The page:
Author’s note: The following is expanded from remarks made as part of a panel discussion on "The Media and Politics" held Wednesday as part of the Constitution Day celebration at Arkansas State University. The event was sponsored by the College of Humanities and Social Sciences.

The late speaker of the U.S. House of Representatives, Thomas P. "Tip" O’Neill of Massachusetts, coined the phrase, "All politics is local," meaning that a politician’s success depends on the ability to assess and handle the concerns of those who elect him or her to office.

The same thing can be said of those who cover politics and government. We in the news media should never forget that all politics, even presidential campaigns, starts at the grassroots level.

My career as a reporter, editor and columnist has primarily consisted of covering local politics. That may not seem very exciting, but it is no less important. One of the first politicians I ever covered, a guy named Billy Clinton who lost the race for vice president of the Student Council at Hot Springs Junior High School, went on to become the leader of the Free World. I also covered Clinton as Arkansas’ attorney general and then governor, never thinking that he’d become president until he decided to run for the office.

The first political efforts of almost every public official are on the local level. Those who forget their roots usually don’t stay in office.

That’s one reason I suggest that covering local politics is critical. The candidate running for city council could one day be governor or a congressman, and we in the press need to be sure that candidate gets full public inspection. The "fishbowl" nature of American politics works.

We should also pay close attention to the political campaigns for city council, the quorum court, the local school board and the state Legislature because the people who fill those positions are more likely to influence our lives directly than those in Congress and the White House. Those are the people who propose sales tax increases and higher property tax rates, who pass zoning regulations that determine whether we can build a fence, who set parking and traffic regulations and who hire the people we deal with at city hall and the courthouse.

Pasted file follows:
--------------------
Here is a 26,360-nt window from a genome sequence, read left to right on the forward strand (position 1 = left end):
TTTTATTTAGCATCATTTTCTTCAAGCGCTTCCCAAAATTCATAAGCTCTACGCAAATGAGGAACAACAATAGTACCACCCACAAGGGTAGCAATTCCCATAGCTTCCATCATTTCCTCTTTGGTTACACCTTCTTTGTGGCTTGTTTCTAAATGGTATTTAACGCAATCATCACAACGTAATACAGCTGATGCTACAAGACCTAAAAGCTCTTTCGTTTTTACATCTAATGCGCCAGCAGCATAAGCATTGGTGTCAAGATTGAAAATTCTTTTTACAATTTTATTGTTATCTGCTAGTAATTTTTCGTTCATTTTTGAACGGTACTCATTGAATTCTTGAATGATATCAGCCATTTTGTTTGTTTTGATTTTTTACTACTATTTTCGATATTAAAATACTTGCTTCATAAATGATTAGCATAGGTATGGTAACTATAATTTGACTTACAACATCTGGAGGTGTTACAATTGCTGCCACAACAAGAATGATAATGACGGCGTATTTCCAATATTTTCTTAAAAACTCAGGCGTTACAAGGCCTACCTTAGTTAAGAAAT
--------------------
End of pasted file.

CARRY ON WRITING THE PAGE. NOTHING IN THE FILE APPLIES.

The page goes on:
In covering politics the most important thing we in the news media can do is to help voters decide who should fill our public offices. That doesn’t mean we should tell them who to vote for. It means we should provide the voters with information about what the candidates stand for, how they’re qualified for the offices they seek and what they say they would do if elected. That’s not as easy as it sounds.

Covering politics and government requires reporters and editors who can be fair, tough and thorough. Reporters particularly can’t show favoritism to one side or another. If they do, their ability to report is compromised. Reporters certainly can have their own opinions, but they’ve got to keep them out of their work. Besides, newspapers learned long ago that we can sell news; people won’t pay for opinions.

We must cover campaign events, speeches and conduct in-depth interviews in races of importance, to sponsor or at least participate in forums for the candidates. You’d be surprised how few events there are that allow candidates for even the state Legislature to connect with voters and to answer questions.

There are two trends in the coverage of politics and government that I’ve seen over the past 20-25 years, and together they cause great concern.

One is that the broadcast media, which cover politics and government superficially below the presidential level, are devolving into an advocacy role. They’ve never really separated news and opinion, as most newspapers do — instead offering commentary. But now we are seeing more and more political operatives, often losing candidates, being hired to provide their commentary, rather than journalists. Advocacy on the national level has become so pronounced that if you watch a report about the same event on two networks, you might not recognize it was the same event.

Magazines and Internet-based social media are following the same model. But all must have unvarnished news reports for the basis of their commentaries.

The other issue of concern is the state of the newspaper business. Many newspapers are in trouble financially, in part because of a bad economy, in part because of the multiplication of media. Those financial problems are forcing many newspapers to cut back on their reporting and editing staffs. No matter how you slice it, reducing news staffs equals less news coverage.

Further, newspapers historically have been the financial base for The Associated Press, the most prolific news-gathering operation in the world. The AP provides newspapers like this one with, among other things, broad, objective coverage of our national politics and government. But AP services have been squeezed, too, and some dailies have even dropped AP membership.

If newspaper reporters don’t cover the local city council meeting, who will? If they don’t interview the candidates for the Legislature, who will? If they don’t regularly examine the public records at city hall and the courthouse, who will?

A democracy thrives on an informed electorate. What happens if there is only spin?


Roy Ockert is editor emeritus of The Jonesboro Sun. He may be reached by e-mail at